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Are you saddled by large consumer debts? Are you having difficulty paying your credit cards and are considering bankruptcy? A consumer proposal may be the best way to help you avoid bankruptcy and achieve real relief from your outstanding debts.
Unlike a bankruptcy settlement, your assets are actually protected under a consumer proposal. This means, in many cases, a consumer proposal may incorporate in the payment amounts, which will allow you to retain your home, investments, and other non-exempt assets that would otherwise be surrendered in a bankruptcy. Another benefit is that the payment, once accepted, will never go up.
If you’ve been looking for ways to get out of debt, or are considering consumer proposals, Kingston, Ottawa, and Eastern Ontario residents are encouraged to contact D. & A. MacLeod Company Ltd. to speak with our debt-relief specialists. Call us today for a free initial consultation and get started on a debt-free tomorrow!
What is a Consumer Proposal?
A consumer proposal is a formal, legal procedure under the Bankruptcy and Insolvency Act (BIA) which allows an individual to compromise his or her debts owing in order to resolve financial obligations. If accepted, the terms and conditions of the consumer proposal become a legal binding agreement. If you move forward with a consumer proposal in Ottawa, Kingston, or surrounding areas of Eastern Ontario, the process will be facilitated by a Licensed Insolvency Trustee (LIT), known as the “Administrator.” The Administrator will assist in developing the proposal which generally requires the debtor to pay a percentage of what may be owed, or extend the time to pay.
If your financial situation is such that budgeting, credit counselling, or refinancing cannot resolve your ongoing financial crisis, a consumer proposal is one of the options under the BIA to resolve your debts.
At your consultation, an LIT will review your debts and obligations, current monthly payments, and non-exempt assets, which may be used to pay your debts.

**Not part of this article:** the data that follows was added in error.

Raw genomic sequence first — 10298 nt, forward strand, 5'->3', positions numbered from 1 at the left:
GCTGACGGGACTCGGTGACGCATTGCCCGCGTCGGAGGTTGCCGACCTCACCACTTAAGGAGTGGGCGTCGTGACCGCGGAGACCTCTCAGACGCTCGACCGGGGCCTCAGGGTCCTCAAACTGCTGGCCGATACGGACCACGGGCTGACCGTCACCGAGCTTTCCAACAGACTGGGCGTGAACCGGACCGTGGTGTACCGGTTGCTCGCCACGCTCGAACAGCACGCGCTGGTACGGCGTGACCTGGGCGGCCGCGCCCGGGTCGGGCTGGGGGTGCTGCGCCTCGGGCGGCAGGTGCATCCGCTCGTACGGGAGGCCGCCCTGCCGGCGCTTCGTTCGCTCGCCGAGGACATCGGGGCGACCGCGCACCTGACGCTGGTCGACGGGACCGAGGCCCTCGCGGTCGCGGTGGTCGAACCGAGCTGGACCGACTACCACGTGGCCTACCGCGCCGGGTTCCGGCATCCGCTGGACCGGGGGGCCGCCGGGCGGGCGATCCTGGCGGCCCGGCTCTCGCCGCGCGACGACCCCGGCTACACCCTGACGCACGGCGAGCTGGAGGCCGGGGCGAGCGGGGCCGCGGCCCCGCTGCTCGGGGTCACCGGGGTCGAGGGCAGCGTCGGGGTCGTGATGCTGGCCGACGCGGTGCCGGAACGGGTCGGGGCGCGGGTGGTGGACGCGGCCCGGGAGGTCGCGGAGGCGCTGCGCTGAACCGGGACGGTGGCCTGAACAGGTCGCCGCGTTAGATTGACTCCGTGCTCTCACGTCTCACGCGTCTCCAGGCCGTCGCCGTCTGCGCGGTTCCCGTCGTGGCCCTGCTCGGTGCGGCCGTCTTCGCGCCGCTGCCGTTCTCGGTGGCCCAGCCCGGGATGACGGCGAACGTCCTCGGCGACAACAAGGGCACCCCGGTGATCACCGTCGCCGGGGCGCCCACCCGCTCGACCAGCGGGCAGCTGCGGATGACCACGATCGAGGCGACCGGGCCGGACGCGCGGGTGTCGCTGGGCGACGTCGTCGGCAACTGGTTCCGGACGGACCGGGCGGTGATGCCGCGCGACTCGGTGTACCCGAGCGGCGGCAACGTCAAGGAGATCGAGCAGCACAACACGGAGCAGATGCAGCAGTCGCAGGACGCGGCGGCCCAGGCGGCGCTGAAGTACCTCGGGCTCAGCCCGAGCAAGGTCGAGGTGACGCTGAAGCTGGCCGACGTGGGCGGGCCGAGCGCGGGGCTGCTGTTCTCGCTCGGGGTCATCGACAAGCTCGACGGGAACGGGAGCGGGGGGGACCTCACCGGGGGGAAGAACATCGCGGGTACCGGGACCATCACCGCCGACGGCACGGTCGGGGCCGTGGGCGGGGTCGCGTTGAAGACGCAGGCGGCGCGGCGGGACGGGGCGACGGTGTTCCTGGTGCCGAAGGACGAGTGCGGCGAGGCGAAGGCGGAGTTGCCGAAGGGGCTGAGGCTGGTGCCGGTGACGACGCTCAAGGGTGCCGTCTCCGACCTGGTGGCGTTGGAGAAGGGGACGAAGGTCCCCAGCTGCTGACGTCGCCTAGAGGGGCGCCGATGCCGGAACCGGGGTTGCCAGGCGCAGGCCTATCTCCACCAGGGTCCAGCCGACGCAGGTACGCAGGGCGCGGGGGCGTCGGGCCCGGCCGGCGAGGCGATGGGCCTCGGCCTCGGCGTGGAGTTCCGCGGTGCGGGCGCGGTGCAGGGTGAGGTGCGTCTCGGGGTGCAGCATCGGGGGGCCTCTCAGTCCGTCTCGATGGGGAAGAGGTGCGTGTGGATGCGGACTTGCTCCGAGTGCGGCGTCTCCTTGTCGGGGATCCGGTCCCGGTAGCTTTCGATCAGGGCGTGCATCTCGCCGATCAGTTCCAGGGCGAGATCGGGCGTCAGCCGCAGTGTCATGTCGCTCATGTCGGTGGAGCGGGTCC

Once this review is completed, the LIT will discuss assets that would be realized and payments that may be required under the Superintendent’s Standards.
A consumer proposal in Ontario is limited to consumers:
who have unsecured debt up to $250,000, excluding any amount owing on your home mortgage;
who have an investment property, any amount owing on the mortgage is included in the $250,000.00 limit
who have previously filed and completed a consumer proposal, or if not completed, the debts owing at the time have been repaid.
The amount that will be offered in a proposal can be made up of periodic payments and the sale of assets. The amount you will pay each month will depend on the amount of debt included in the proposal, payment period requested, and your particular financial situation (taking into account your earned income, any rental income, any money expected to be received under a disability insurance plan, and any other money owed to you).
An individual is not able to choose what debts are included in a consumer proposal. It must include all unsecured debts over $250.00. Some examples of debts that are normally included in a consumer proposal filed for residents of Ottawa are:
Credit card debt & credit lines
Income tax owing
Business debts if self-employed
The same types of debt that survive a bankruptcy, also survives in a consumer proposal. We are pleased to provide a list of non-dischargeable debts which are excluded under the BIA.
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The payment terms are negotiable and tailored to an individual’s circumstances, while payments in a bankruptcy are set out in the directive known as the Superintendent’s Standards.
In some situations, you may wish to save an asset such as a home, RESP, life insurance policy with cash surrender value, etc., but with bankruptcy you may not be able to pay the amount due to the trustee and the asset will be required to be sold or realized on. Payments can be incorporated in a consumer proposal to retain the asset.
Monthly payments are agreed upon in a consumer proposal that can be up to five years in duration, while in a bankruptcy the payment amounts can increase or decrease, depending on each month’s income.
The credit bureau reporting by your unsecured creditors will be better once the proposal terms have been met. A consumer proposal can typically result in an R7 credit rating, while in bankruptcy, your credit rating will be R9 (the worst rating on a scale of R1 to R9);
You are entitled to have a secure credit card (which may be important to conduct business or required for other financial reasons).
Your credit rating can be improved sooner with a consumer proposal, which remains on your record for 3 years. In comparison, a second bankruptcy can remain of your credit rating for 14 years.
At D. & A. MacLeod, let our family help your family and provide professional advice regarding your specific financial situation. A consumer proposal may be the alternative to free you of your debt burden and start a new beginning™. We can meet you in any one of our convenient locations to answer questions you may have about consumer proposals in Kingston, Ottawa, Cornwall, Pembroke or elsewhere in Eastern Ontario.